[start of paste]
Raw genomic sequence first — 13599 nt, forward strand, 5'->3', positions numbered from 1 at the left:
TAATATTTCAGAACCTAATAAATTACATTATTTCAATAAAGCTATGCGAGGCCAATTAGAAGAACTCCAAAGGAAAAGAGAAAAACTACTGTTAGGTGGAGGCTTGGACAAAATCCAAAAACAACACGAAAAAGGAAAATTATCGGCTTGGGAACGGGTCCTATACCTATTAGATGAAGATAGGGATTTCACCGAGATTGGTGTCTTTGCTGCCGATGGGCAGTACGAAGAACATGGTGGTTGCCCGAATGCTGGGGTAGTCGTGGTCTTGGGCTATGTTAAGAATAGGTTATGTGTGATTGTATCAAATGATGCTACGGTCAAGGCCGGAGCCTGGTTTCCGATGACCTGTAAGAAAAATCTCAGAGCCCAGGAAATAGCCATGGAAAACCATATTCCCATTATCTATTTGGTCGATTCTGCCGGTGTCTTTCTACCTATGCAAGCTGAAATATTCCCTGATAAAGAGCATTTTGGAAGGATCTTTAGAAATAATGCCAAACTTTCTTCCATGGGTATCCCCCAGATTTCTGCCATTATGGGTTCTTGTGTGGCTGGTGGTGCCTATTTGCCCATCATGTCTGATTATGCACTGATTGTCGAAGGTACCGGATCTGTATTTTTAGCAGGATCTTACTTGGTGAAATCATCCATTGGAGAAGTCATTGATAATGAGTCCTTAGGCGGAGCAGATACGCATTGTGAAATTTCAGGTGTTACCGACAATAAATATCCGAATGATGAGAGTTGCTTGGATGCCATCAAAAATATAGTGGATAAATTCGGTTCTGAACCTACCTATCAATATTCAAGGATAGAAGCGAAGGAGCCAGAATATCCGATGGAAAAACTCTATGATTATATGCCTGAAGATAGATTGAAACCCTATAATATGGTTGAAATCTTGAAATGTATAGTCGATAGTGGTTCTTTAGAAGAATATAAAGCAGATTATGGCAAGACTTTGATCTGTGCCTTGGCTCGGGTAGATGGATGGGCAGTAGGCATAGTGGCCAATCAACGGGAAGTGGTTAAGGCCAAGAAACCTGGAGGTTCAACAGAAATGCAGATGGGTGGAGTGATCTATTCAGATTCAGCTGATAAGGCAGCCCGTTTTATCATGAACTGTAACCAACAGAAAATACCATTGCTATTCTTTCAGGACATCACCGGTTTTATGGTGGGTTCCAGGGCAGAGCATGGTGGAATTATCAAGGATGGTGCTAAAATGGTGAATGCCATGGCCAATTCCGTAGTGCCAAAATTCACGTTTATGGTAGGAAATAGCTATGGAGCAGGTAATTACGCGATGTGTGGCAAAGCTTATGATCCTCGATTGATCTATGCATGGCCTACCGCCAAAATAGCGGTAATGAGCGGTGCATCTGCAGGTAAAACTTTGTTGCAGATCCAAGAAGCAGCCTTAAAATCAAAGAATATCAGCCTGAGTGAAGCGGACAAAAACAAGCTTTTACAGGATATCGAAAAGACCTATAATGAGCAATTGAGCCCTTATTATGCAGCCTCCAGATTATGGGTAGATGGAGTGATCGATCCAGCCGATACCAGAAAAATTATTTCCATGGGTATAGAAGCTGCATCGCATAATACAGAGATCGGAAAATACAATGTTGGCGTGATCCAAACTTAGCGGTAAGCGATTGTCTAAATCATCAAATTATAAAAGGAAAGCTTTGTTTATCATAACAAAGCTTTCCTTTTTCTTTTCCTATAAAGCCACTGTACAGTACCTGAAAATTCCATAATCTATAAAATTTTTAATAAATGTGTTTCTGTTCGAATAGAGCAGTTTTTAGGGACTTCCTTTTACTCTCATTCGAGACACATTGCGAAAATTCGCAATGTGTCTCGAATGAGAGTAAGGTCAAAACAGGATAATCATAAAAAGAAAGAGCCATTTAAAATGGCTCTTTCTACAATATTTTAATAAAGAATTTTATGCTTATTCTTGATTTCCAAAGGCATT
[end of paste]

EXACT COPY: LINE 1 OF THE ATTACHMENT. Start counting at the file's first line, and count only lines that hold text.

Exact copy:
Raw genomic sequence first — 13599 nt, forward strand, 5'->3', positions numbered from 1 at the left: